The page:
Monday, August 3, 2009

"They ate my dogs, 2005"

Benjamin McCroumada contracts for Robertsport Community Works, helping to improve our campsite and to build traditional structures when they are necessary. I met Benjamin because he is an avid surfer, one of Robertsport's best, and a close friend of Alfred Lomax, who tends to receive the bulk of media attention.

While Benjamin is already regarded as a capable fisherman (he is responsible for dispensing the enormous dragnet from the back of a dugout canoe that is paddled in a large semi circle around the wave called "Inner Cotton Trees"), most of his fellow watermen hold his forestry skills in high regard. People say that Benjamin knows the forest "too much" and that he is a skillful hunter. But that was before 2005.

When conflict came to Robertsport, six-year old Benjamin fled to his grandfather's village, out of site in the country's forested interior. There he learned how to farm rice, cassava, banana, potato and pineapple; mastered building with "so so bush materials" (like "rusting plum" and "wismu") and developed his skills as a hunter. This latter ability was cultivated in defense of his agricultural projects. He would only go hunting two or three times a year: on a mission to catch and destroy the animals menacing his family's crops.

At "Camp Four" (the oddly named village), Benjamin had four hunting dogs that he would encourage to hunt by dripping the water from a certain leaf onto their noses. He said it made them excited to hunt, that they would smell keenly and within thirty minutes almost always track down a bush squirrel, a monkey, small deer or other pests. Benjamin supported the dogs with a spear and cutlass.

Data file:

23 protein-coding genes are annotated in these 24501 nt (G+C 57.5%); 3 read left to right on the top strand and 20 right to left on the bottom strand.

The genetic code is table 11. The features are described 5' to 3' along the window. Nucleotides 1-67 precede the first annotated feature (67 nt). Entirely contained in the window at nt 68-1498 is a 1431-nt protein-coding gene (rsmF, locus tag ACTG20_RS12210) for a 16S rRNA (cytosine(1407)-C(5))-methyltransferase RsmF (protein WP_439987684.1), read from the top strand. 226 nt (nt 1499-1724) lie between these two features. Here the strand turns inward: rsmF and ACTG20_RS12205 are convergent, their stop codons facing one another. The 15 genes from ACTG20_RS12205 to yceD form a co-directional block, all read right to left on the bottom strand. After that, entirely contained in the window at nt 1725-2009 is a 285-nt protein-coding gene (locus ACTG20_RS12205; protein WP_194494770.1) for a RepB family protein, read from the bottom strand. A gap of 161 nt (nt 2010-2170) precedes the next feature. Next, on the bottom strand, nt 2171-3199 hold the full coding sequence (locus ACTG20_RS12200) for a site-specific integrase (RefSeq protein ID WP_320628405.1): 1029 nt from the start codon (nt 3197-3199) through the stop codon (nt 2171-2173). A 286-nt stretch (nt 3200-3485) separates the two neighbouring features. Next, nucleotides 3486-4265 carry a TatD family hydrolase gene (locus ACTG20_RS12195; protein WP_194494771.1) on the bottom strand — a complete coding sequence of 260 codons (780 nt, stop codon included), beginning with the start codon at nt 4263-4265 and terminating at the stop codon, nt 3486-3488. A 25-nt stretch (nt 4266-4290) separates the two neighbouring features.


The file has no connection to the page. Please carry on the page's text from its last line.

He returned to Robertsport around the age of fifteen in 1999 and cultivated his skills and reputation as a hunter in a community of fisherpeople. He was in third grade. He loves the forest around Robertsport and is eager to show visitors "certain certain rocks and creeks in the valley" and "different different trees."

But Benjamin no longer hunts. Somtime in 2005, other residents of Robertsport ate his hunting dogs. After losing his dogs, Benjamin turned to the ocean, working his way up the hierarchy of fisherman. He also grew enthusiastic about surfing, to the point that his older brother crafted him a bodyboard out of cork--complete with homemade leash.

When Magnus (a well respected ecologist and aid worker in Liberia who initiated the process of setting up what is now the RCW campsite) saw Benjamin charging on a cork bodyboard back in 2006, he lent him a surfboard. Benjamin says, "I would pray that Magnus would come for the weekends" and was overjoyed when Magnus left behind a massive longboard before leaving the country.

Now, Benjamin's favorite thing in Roberstport is "spinning waves at Cotton Point," where he loves "some glass barrels." His boy is currently scared of the water; but Benjamin puts him beneath an umbrella on the beach "to watch me, so he may then be brave." He wants other surfers and potential visitors to know that local surfers are developing and may become professional; he feels that they deserve support in their efforts.

Surfers from donated a surfboard to Benjamin last May; and though it is a little bit the worse for ware, Benjamin can still be seen paddling into massive waves on any of the days when it is too rough to fish.

1 comment:

  1. That is pretty awesome. How much schooling does Benjamin have left? How do Liberians learn to swim?